Tuesday 17 February 2015

Why the Bank of England should 'write off' government debt to counteract the influx of foreign savings into the UK.

Current Account Deficits

The U.S. and the UK both have a problem with current account deficits. As Michael Pettis, with wonderful simplicity, shows, this has less to do with the popular narrative of credit hungry consumers desperate for the newest gadgets, and more to do with the fact that these currencies are both considered reserve currencies and that both have liberal, open markets. What ValĂ©ry Giscard d'Estaing called the United States' 'exorbitant privilege' can also be seen as a curse.

From now on, for simplicity, I will talk about my home country, the UK, but the same will apply for both countries.

Many nations currently follow policies, for example an artificially low exchange rate or suppression of workers wages, which reduce household share of GDP, produce excess savings and thus lead to very large current account surpluses. Notable for their size are China and Germany.  For many low income countries this is a very sensible strategy to safeguard against future crises. However, in the low demand world that we are currently living in, these excess savings suck demand out of the deficit countries. In a time of low demand, a beggar thy neighbour approach leads to a race to the bottom. Other countries follow suit in attempting to reduce their own exchange rates, eg Japan and, until recently, Switzerland. The logical conclusion of this is that everyone reduces internal demand in an attempt to improve competitiveness and overall world demand is pushed ever lower. This is a recipe for world economic stagnation.

The excess savings created by these policies must be exported to another country, and reserve currencies are seen as the safest. If countries are running trade surpluses they must buy US dollars and often will also choose to diversify into Pound Sterling (GBP).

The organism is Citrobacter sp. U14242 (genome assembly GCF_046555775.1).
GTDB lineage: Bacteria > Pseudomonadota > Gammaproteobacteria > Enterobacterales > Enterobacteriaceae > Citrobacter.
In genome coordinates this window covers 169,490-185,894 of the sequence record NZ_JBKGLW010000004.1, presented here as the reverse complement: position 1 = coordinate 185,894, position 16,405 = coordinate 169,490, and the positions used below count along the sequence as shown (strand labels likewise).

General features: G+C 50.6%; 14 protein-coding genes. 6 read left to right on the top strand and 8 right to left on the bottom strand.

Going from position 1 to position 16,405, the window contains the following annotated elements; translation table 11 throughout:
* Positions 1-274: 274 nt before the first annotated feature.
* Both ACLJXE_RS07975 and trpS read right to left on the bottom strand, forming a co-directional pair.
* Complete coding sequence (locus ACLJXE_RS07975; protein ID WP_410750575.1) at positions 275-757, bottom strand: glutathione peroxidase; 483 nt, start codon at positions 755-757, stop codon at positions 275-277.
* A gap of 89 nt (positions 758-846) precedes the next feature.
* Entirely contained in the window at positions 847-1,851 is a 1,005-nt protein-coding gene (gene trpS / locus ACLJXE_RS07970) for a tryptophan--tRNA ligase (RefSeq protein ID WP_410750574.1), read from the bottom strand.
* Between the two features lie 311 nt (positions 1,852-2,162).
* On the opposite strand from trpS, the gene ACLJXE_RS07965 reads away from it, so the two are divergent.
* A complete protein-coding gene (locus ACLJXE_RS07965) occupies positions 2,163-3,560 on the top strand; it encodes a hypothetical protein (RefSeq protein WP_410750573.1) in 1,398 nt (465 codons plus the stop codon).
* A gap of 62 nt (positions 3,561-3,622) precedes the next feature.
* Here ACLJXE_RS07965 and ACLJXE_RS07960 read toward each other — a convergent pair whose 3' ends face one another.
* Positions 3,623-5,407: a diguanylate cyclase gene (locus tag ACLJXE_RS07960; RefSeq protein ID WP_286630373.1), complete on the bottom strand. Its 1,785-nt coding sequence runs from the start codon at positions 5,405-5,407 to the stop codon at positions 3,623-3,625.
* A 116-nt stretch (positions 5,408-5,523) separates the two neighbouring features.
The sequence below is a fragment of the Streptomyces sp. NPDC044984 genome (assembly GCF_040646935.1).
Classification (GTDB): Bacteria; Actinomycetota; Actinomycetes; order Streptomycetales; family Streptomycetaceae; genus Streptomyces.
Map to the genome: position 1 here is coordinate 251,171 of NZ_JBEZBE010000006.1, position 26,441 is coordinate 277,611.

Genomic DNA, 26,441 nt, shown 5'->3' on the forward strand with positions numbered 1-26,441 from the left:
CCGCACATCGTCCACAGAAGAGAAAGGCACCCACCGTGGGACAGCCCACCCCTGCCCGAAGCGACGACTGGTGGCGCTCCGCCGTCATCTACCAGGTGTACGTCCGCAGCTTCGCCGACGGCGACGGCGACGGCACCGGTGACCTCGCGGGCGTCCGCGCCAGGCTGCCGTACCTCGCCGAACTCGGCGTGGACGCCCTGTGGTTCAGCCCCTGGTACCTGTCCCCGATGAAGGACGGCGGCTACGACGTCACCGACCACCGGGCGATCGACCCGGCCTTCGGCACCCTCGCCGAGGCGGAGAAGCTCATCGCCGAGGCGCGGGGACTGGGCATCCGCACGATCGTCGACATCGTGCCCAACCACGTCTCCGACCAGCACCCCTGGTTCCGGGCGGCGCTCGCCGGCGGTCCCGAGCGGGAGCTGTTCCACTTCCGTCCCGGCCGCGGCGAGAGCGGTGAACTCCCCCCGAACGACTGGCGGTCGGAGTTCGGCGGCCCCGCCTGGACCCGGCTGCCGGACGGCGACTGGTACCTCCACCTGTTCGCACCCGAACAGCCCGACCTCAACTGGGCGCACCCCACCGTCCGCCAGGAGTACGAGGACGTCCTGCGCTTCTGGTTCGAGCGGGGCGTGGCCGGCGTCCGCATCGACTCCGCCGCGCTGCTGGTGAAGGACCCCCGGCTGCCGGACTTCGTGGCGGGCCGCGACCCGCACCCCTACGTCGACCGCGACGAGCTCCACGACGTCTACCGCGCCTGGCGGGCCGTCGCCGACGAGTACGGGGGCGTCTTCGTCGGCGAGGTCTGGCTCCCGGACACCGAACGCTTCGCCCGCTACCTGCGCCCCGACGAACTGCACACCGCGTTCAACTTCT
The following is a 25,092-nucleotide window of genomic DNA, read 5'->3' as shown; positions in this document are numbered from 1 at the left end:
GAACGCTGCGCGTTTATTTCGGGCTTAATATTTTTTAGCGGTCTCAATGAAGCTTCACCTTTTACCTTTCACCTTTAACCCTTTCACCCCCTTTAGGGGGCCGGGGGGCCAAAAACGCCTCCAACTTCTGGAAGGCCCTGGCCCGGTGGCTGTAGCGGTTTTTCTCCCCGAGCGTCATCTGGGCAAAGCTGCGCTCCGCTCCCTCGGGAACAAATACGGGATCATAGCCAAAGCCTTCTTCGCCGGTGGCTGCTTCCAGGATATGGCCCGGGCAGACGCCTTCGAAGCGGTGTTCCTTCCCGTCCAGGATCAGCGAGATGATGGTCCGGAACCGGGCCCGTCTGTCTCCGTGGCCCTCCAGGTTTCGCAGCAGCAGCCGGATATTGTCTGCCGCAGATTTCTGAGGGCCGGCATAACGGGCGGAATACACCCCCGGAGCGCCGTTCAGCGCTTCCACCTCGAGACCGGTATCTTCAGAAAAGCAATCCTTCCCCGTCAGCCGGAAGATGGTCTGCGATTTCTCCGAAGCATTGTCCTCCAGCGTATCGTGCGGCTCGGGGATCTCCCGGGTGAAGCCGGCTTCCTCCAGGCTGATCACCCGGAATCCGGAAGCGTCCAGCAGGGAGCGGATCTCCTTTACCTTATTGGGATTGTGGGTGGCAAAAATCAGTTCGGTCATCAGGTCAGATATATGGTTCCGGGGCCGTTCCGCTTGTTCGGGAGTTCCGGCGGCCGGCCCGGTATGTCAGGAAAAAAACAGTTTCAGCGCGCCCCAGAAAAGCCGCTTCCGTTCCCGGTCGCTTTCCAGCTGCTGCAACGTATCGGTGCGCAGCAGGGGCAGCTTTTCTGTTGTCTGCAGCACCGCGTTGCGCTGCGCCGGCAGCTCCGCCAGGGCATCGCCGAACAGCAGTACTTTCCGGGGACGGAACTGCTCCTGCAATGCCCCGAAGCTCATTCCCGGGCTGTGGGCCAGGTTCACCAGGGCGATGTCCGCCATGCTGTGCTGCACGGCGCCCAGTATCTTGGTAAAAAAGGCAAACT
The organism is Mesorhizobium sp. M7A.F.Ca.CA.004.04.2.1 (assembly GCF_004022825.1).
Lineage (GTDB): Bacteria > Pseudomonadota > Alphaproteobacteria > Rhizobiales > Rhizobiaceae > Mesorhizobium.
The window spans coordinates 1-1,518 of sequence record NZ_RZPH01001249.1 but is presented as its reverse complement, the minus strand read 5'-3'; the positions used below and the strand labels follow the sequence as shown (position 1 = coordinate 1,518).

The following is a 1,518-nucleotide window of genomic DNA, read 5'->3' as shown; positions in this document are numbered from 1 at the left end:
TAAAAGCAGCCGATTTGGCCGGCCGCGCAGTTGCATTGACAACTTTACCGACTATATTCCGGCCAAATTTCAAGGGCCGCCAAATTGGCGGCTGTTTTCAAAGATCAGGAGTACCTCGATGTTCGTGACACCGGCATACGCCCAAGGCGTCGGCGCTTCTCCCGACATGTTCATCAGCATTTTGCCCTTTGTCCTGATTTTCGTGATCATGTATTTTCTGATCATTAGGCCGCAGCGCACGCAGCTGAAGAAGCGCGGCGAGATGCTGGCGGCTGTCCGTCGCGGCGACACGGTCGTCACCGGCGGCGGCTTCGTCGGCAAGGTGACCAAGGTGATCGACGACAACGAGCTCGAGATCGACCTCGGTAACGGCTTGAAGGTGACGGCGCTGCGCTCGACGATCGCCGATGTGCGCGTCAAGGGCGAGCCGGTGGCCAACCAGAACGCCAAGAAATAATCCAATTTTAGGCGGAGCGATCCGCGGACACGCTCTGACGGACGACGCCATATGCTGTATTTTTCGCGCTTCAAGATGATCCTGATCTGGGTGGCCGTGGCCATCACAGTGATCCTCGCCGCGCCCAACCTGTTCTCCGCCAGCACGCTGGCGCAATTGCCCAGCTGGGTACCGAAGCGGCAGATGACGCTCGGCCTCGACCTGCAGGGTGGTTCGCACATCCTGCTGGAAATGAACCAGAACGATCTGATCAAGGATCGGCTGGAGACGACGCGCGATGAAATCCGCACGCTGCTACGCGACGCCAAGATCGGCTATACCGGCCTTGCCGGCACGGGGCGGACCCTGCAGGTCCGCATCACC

By definiton, the net buying of UK assets by foreigners leads to a UK current account deficit. The simple mathematics here is that if the UK is to run a deficit then the UK public must be net sellers of GBP to purchase the currencies needed for the goods to import. It requires foreign buyers to want to buy and hold GBP to match the amount of UK currency sold by the UK public. But as Pettis shows, the converse must also be true. Increased inflows of excess savings from abroad into GBP must, as an accounting identity, increase the current account deficit. The mechanism for this is that the buying of Pound Sterling keeps the exchange rate too high, therefore encouraging the consumption of foreign goods that are artificially cheap. A deficit is effectively forced upon countries with reserve currency status and to avoid this requires strong policy resistance.


No-one forces people to buy stuff or take out credit. People should have self control, etc etc. I have read a lot of this in the comments section of blogs. But the nature of foreign purchases of UK assets is that, if there are not any productive uses of the capital which UK savings can't fund (which is likely), then either credit must go up or demand must come down so much that savings at home can be exported that match the savings from abroad.